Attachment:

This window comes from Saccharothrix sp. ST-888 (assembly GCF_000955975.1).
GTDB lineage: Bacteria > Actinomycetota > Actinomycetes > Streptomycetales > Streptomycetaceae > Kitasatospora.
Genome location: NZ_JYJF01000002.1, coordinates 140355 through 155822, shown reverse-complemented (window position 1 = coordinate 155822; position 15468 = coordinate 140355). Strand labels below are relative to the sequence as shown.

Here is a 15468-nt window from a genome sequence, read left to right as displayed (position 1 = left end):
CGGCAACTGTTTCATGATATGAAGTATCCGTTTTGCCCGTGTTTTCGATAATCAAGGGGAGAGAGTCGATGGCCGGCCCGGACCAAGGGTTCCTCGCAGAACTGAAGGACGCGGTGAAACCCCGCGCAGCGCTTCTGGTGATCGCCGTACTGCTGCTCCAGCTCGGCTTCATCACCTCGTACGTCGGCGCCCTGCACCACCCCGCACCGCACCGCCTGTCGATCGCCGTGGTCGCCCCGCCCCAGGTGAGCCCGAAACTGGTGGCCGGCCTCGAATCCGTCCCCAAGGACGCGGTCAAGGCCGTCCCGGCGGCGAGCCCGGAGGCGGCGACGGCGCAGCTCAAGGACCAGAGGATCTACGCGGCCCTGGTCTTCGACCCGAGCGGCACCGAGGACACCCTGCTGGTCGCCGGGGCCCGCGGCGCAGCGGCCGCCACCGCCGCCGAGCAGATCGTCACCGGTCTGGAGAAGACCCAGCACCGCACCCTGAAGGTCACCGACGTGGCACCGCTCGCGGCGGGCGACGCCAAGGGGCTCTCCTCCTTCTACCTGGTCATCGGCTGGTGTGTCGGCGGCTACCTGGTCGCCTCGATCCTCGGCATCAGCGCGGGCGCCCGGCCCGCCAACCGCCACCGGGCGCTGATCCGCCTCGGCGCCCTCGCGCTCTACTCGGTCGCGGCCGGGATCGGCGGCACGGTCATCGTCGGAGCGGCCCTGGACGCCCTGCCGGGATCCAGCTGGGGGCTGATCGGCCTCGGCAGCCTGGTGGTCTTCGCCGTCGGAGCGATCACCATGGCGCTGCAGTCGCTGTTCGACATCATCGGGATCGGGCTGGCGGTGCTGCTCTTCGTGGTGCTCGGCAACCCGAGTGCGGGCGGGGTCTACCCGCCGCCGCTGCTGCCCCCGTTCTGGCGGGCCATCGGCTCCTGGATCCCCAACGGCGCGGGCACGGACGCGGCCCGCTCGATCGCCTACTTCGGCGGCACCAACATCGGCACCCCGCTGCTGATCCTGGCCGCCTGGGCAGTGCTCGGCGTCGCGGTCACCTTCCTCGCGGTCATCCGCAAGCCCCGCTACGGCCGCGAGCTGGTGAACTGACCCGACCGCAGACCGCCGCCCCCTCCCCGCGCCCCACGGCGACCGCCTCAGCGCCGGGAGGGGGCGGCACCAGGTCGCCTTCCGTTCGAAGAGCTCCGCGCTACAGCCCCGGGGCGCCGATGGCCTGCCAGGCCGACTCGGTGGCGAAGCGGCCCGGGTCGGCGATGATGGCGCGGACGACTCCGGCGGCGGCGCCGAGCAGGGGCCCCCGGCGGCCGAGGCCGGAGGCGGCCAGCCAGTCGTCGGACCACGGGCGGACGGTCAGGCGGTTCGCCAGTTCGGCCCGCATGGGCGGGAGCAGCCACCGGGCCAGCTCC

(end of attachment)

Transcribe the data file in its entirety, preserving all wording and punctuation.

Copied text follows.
This window comes from Saccharothrix sp. ST-888 (assembly GCF_000955975.1).
GTDB lineage: Bacteria > Actinomycetota > Actinomycetes > Streptomycetales > Streptomycetaceae > Kitasatospora.
Genome location: NZ_JYJF01000002.1, coordinates 140355 through 155822, shown reverse-complemented (window position 1 = coordinate 155822; position 15468 = coordinate 140355). Strand labels below are relative to the sequence as shown.

Here is a 15468-nt window from a genome sequence, read left to right as displayed (position 1 = left end):
CGGCAACTGTTTCATGATATGAAGTATCCGTTTTGCCCGTGTTTTCGATAATCAAGGGGAGAGAGTCGATGGCCGGCCCGGACCAAGGGTTCCTCGCAGAACTGAAGGACGCGGTGAAACCCCGCGCAGCGCTTCTGGTGATCGCCGTACTGCTGCTCCAGCTCGGCTTCATCACCTCGTACGTCGGCGCCCTGCACCACCCCGCACCGCACCGCCTGTCGATCGCCGTGGTCGCCCCGCCCCAGGTGAGCCCGAAACTGGTGGCCGGCCTCGAATCCGTCCCCAAGGACGCGGTCAAGGCCGTCCCGGCGGCGAGCCCGGAGGCGGCGACGGCGCAGCTCAAGGACCAGAGGATCTACGCGGCCCTGGTCTTCGACCCGAGCGGCACCGAGGACACCCTGCTGGTCGCCGGGGCCCGCGGCGCAGCGGCCGCCACCGCCGCCGAGCAGATCGTCACCGGTCTGGAGAAGACCCAGCACCGCACCCTGAAGGTCACCGACGTGGCACCGCTCGCGGCGGGCGACGCCAAGGGGCTCTCCTCCTTCTACCTGGTCATCGGCTGGTGTGTCGGCGGCTACCTGGTCGCCTCGATCCTCGGCATCAGCGCGGGCGCCCGGCCCGCCAACCGCCACCGGGCGCTGATCCGCCTCGGCGCCCTCGCGCTCTACTCGGTCGCGGCCGGGATCGGCGGCACGGTCATCGTCGGAGCGGCCCTGGACGCCCTGCCGGGATCCAGCTGGGGGCTGATCGGCCTCGGCAGCCTGGTGGTCTTCGCCGTCGGAGCGATCACCATGGCGCTGCAGTCGCTGTTCGACATCATCGGGATCGGGCTGGCGGTGCTGCTCTTCGTGGTGCTCGGCAACCCGAGTGCGGGCGGGGTCTACCCGCCGCCGCTGCTGCCCCCGTTCTGGCGGGCCATCGGCTCCTGGATCCCCAACGGCGCGGGCACGGACGCGGCCCGCTCGATCGCCTACTTCGGCGGCACCAACATCGGCACCCCGCTGCTGATCCTGGCCGCCTGGGCAGTGCTCGGCGTCGCGGTCACCTTCCTCGCGGTCATCCGCAAGCCCCGCTACGGCCGCGAGCTGGTGAACTGACCCGACCGCAGACCGCCGCCCCCTCCCCGCGCCCCACGGCGACCGCCTCAGCGCCGGGAGGGGGCGGCACCAGGTCGCCTTCCGTTCGAAGAGCTCCGCGCTACAGCCCCGGGGCGCCGATGGCCTGCCAGGCCGACTCGGTGGCGAAGCGGCCCGGGTCGGCGATGATGGCGCGGACGACTCCGGCGGCGGCGCCGAGCAGGGGCCCCCGGCGGCCGAGGCCGGAGGCGGCCAGCCAGTCGTCGGACCACGGGCGGACGGTCAGGCGGTTCGCCAGTTCGGCCCGCATGGGCGGGAGCAGCCACCGGGCCAGCTCC